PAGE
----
Then tomorrow, their teams chosen, the royal heirs will start on a weeklong race across the desert, where they’ll battle the elements and each other and gods know what else to reach the sacred Glass Caves. Where the winner, destined to be our new Mestrah, will have to secure their victory by taking a human life.
The gods haven’t called for a Crossing in centuries. I know I must trust the Mestrah, and that I should feel nothing but pride for the contest’s reinstatement. But I also can’t forget that the very reason it was discontinued was because a prior Mestrah deemed the race too brutal. I wonder what changed the gods’ minds.
“Going out?” calls Hen’s mother as we reach the bottom of the stairs. As is typical for the mornings, Hen’s mora sits on a cheery yellow tapestry in the main room, eyes winged in lines of kohl, plump legs crossed as she readies her wares for the market. Potion ingredients spread around her like a rainbow: yellow vials of palm oil, blue scorpion claws and orange beetle wings, pink lotus petals and green desert sage. Focus dots circle her beige wrists, drops of liquid gold that steady her hands and center the magic she’ll use in the potions.
“Oh, just heading out to lie to a priest and crash the palace banquet,” I say, trying to sound clever. I want to embrace this daring new lifestyle, and Hen’s mother seems like the best place to start because she won’t take me seriously.
“Oh, good,” she says—taking me completely seriously. “I’ve been scheming ever since that sour messenger told me only one of us could go.”
“She told him she had two daughters,” Hen says, glancing at me.
Her mother scowls. “And you know what he said? ‘Send the prettiest one. You’re too old.’ The cod. I hope he doesn’t find himself in need of my services anytime soon.”
She smiles as she pours green liquid into a rounded vial, coating the dried tarantula at the bottom. I have to admit she’s the one person in the world who scares me more than Hen, which is why I’m very glad that when my mother passed, and Hen’s father decided he felt “too tied down” and left the country without them, the broken edges of our families sewed into one. I even call her Mora to honor what she means to me. I’m fairly certain this woman would poison someone for me.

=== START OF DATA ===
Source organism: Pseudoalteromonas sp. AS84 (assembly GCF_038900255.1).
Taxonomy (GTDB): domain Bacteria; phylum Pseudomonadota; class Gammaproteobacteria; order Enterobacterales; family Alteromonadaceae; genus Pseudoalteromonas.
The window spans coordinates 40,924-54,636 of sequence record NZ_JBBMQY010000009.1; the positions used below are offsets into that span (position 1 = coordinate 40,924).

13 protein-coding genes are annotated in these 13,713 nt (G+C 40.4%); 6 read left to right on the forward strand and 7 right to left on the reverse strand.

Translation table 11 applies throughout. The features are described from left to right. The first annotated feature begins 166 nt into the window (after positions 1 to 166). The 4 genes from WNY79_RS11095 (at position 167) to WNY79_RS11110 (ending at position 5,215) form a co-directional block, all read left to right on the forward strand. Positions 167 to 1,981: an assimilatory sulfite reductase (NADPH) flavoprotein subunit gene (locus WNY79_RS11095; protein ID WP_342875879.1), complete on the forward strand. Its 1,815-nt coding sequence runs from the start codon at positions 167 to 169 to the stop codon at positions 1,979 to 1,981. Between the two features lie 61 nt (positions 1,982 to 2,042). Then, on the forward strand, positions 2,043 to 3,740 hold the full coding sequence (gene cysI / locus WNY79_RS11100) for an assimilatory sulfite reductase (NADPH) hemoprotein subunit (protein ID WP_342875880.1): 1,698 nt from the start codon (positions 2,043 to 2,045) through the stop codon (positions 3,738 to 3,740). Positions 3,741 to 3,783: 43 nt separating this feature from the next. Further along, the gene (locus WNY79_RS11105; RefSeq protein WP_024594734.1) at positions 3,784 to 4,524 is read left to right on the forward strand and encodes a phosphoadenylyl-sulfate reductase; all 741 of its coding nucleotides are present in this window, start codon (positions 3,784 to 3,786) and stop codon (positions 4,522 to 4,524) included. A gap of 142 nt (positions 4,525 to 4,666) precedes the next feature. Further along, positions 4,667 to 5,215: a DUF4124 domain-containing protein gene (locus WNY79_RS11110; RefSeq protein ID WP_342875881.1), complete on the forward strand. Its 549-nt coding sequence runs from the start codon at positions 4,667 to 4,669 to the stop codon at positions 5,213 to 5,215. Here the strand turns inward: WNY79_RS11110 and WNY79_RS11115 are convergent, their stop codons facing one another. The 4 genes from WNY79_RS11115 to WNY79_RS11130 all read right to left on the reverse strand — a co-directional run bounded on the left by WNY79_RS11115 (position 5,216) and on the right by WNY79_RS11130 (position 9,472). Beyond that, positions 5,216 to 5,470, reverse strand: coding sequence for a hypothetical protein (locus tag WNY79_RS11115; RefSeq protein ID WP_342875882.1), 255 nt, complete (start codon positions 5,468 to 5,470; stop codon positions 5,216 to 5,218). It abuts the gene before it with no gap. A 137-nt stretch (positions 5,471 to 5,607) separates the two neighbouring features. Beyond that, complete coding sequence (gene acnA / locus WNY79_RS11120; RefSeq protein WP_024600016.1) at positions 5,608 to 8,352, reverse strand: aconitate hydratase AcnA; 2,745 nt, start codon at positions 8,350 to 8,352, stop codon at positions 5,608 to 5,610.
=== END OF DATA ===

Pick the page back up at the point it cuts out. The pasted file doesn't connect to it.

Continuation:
“Be safe, my hearts,” Mora says, pinching gold flake atop the now-bubbling potion. “And let me know if you need my help.”
“We will,” we promise, kissing her cheeks.
We duck around the sapphire curtain shading the doorway and into the morning sun—and into the backs of a massive crowd.
“Sorry,” Hen says, slipping around two younger boys. I follow her between the richly dyed wrap dresses and gem-laden hair of Architects and Dreamwalkers, through a handful of sandy kilts and the dirt-streaked working slips of Gardeners and Weavers—lower magicians like me. It seems the entire town is converging on the shore for a glimpse of the priest and his magical boat. My bare feet press against polished brick as Hen guides us to a side street.
Not that it’s much better. People cluster here, too, leaning over iron balconies to ask if the boat has arrived, placing bets on which Aterian contender will actually make a team. Our town has six of them, I think. The Mestrah declared that every upper-class Master aged sixteen to nineteen is eligible to contend, as they’re in the prime of their magic and thus the heirs’ strongest options. With just two moons of training left, Hen missed the cutoff by a hair.